What is Monero and How Are Cryptocurrencies Mined?

What is Monero and How Are Cryptocurrencies Mined?

Cryptocurrencies use blockchain-based operating systems to provide their services. A blockchain is a ledger that records information related to cryptocurrency transactions. Chances are, if you’re a frequent internet user then you already know about cryptocurrencies like Monero and the most popular, Bitcoin, due to the surge in prices in 2017. Trading in cryptocurrencies can definitely be an extremely lucrative investment, and there are plenty of self-made cryto-millionaires to prove it.

However, this investment isn’t without its risks. In fact, cryptocurrencies are actually the riskiest possible investment to make currently. This is partly due to the fact that there isn’t any reliable way to predict which ones will be successful. Their prices are volatile in nature, and it’s basically a guessing game to choose a winner.

Their lack of regulation must be factored in, too. So far, no world government has adopted cryptocurrencies because of concerns for their potential for criminal exploitation. In a worst case scenario for investors, cryptocurrencies may not even be legal in future years.

Monero wallet
Image Credit: Monero.how

What is Monero?

Monero is a cryptocurrency that stands out from the rest of the market due to its in-depth privacy features. Anyone can send transactions with Monero, but no one can determine the source or destination. Additionally, in an extremely unusual move, Monero makes it impossible to view individual account balances. These features make Monero particularly attractive to investors who place a high value on their personal information.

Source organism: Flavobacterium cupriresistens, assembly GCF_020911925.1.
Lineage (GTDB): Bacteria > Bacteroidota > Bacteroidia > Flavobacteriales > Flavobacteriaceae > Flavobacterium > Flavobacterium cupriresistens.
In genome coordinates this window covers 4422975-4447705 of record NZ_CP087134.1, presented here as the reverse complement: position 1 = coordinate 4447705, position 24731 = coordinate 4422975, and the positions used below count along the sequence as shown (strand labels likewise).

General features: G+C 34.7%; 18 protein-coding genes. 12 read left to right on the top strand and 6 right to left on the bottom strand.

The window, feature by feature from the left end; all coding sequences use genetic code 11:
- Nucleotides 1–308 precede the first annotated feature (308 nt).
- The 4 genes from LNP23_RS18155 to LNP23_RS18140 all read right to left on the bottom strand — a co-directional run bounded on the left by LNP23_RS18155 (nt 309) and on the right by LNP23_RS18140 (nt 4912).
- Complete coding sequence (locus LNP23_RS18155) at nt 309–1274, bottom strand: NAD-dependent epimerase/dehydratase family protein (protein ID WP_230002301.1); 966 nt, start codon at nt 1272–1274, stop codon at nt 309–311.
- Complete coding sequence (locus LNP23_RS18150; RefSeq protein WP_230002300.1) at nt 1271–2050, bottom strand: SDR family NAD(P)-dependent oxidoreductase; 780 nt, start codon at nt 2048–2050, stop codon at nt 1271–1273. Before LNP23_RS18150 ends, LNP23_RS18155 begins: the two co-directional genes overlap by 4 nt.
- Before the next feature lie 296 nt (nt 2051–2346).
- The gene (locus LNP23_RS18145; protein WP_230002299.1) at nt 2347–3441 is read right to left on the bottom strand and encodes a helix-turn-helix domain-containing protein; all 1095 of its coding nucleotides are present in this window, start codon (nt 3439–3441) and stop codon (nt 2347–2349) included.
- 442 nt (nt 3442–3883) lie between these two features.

Unfortunately, these privacy features help justify concerns about cryptocurrency in general. In 2016, it was discovered that Monero was being used for black market transactions. While these transactions were rooted out and done away with, it shows why governments are wary of implementing crypto fully.

What does “mining” mean?

Mining in cryptocurrency is a difficult concept to explain. It can be somewhat oversimplified as a method of finding coins, and it requires complex software. Mining software essentially examines individual blocks in the blockchain, which function sort of like complex puzzles, and ensure that the transactions within are legitimate. Typically, each block is examined by multiple miners, and coins are distributed fairly to each miner once the process is completed. This piece compares blockchain technology to Google docs as a shared ledger multiple parties can see and interact with.

The purpose of miners is to basically keep blockchain networks going and increasing the supply of coins. Without miners, the entire system falls apart. There are plenty of reasons to look into it from simply being a hobby, to believing in the team behind a certain coin’s platform. For example, some of these believe in and are trying to create a completely decentralized internet that would give control of content flow to users rather than corporations.

Surviving the 2018 crash

While cryptocurrencies saw a surge in activity and value in 2017, all has not been well this year. In fact, there has been a general crash in cryptocurrencies across the board. The reasons for this could be anything, from a general perceived lack of security, to bad press caused by decreased values or illegal transactions. It’s also not helped that social media outlets generally ban ads for coins, so it could partially be caused by a simple lack of information.

Some cryptocurrencies are recovering better than others, and Monero is one of them. As of now, the price of Monero sits at $106.10. That’s a 1.39% increase in the last 24 hours at the time of writing. It will be interesting to see what sort of role Monero and other cryptocurrencies play, as we transition into an even more ever-present internet.

Cover photo credit: descryptive.com/

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